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Published: Thursday, 5/5/2011 - Updated: 3 years ago

SIDELINES

Titans tennis a true threat

Team, Bechtel both have shots at state titles

BY RYAN AUTULLO
BLADE SPORTS WRITER
Evan Bechtel reached the Division I state tournament twice in singles while at Ottawa Hills and in doubles last year at St. John's. The senior is ranked 18th in the Midwest. Evan Bechtel reached the Division I state tournament twice in singles while at Ottawa Hills and in doubles last year at St. John's. The senior is ranked 18th in the Midwest.
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Connor Majdalani watched the match from up close and then again on TV because it was so engaging.

His St. John's Jesuit tennis teammate, Evan Bechtel, was locked into a fierce battle at No. 1 singles in a match at Shadow Valley that would determine the outcome of the Titans' first match of the season.

A three-time state qualifier, Bechtel was coming off of a productive offseason in which he did everything from improving his fitness to improving his Midwest ranking, to recording a significant win locally over a Toledo tennis icon.

To Majdalani, Bechtel proved he had taken his game to a new level that March 29 afternoon against Cincinnati Sycamore.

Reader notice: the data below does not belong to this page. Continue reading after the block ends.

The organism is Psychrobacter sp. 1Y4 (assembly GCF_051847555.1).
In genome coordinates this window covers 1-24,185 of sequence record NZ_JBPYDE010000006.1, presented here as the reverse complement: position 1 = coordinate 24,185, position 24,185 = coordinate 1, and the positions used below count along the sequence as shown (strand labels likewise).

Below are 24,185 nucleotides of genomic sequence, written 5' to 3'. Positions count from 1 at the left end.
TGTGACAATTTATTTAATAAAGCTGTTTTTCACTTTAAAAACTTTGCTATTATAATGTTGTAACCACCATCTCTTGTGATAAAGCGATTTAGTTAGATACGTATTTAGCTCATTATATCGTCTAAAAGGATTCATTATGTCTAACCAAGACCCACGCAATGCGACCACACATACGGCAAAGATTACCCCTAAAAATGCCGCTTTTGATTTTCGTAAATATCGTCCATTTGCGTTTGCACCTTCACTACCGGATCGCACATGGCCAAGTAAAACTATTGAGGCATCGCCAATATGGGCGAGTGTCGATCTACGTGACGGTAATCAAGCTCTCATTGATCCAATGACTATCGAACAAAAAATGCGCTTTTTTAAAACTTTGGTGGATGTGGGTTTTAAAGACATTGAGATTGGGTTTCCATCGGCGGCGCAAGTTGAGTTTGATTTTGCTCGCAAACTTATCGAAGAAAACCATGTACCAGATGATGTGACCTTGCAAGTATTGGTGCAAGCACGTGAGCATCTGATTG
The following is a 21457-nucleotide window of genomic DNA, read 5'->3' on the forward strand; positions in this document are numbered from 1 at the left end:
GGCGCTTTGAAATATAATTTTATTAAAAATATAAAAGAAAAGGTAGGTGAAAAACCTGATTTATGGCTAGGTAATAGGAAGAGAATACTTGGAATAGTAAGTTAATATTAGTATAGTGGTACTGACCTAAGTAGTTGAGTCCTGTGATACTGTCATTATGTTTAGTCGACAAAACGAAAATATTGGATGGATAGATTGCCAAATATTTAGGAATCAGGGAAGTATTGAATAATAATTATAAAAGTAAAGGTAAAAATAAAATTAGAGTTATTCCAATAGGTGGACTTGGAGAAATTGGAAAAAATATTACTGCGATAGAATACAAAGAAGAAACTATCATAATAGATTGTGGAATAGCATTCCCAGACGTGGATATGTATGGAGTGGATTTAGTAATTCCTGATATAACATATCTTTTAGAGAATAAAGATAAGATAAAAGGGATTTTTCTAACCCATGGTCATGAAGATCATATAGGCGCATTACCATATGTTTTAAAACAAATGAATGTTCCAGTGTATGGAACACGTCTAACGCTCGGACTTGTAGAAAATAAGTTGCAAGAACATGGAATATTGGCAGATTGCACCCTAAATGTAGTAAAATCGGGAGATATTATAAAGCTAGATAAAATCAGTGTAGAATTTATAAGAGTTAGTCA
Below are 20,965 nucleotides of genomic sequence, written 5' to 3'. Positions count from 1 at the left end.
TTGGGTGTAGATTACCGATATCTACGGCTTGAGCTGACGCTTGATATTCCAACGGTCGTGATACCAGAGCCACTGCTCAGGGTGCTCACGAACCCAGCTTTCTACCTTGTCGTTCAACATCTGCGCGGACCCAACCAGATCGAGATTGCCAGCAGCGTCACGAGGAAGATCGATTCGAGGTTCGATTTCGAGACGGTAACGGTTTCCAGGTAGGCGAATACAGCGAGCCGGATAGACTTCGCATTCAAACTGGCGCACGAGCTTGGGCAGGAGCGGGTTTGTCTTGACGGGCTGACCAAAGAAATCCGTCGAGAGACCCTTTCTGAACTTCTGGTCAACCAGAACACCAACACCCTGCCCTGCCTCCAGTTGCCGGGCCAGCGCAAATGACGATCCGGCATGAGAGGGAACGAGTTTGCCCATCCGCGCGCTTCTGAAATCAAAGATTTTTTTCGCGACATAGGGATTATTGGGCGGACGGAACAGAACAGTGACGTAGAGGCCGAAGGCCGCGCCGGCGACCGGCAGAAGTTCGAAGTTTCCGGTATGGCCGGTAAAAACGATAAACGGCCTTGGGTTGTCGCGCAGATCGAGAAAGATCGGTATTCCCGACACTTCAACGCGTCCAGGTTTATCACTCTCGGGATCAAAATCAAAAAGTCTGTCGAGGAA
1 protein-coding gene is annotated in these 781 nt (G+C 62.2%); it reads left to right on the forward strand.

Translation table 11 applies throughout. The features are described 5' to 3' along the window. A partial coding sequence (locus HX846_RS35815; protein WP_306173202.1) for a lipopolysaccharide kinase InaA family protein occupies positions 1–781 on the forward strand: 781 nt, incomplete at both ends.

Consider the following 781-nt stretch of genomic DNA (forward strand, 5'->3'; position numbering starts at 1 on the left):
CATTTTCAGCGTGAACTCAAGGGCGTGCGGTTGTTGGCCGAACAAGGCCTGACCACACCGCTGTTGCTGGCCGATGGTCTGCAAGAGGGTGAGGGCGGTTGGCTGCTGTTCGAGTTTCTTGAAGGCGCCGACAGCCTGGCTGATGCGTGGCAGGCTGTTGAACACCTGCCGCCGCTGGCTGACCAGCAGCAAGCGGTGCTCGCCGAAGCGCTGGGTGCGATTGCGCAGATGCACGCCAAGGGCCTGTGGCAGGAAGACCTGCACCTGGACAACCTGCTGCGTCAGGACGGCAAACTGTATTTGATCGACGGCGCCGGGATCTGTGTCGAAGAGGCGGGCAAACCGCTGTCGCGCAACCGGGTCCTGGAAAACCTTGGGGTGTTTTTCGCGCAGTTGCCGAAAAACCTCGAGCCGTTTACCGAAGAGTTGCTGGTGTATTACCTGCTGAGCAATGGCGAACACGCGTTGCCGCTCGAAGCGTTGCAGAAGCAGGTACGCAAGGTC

Needing a win to secure a team victory, Bechtel battled back from an opening-set loss to prevail, 3-6, 7-6, 7-5, over state qualifier Adam Reinhart in a match that generated a lot of buzz among the area tennis community. The previous time those two played, in June, it wasn't close. Bechtel won just one game in a blowout loss. He has since become a different player, and Majdalani sensed it.

"He really poured his whole heart into that match," Majdalani, one of three seniors, said. "I don't know if he did it for a team thing, or just for his pride, but I thought that was a big leap in his development."

Bechtel has solidified himself as a contender to win the Division I state singles championship later this month, devouring high-level players all spring, and doing it while dealing with the effects of a prolonged virus.

As for the Titans, they've lost just once -- when Bechtel was out sick -- and they could be ready to claim a state team championship that has narrowly eluded them each of the past six years.

The program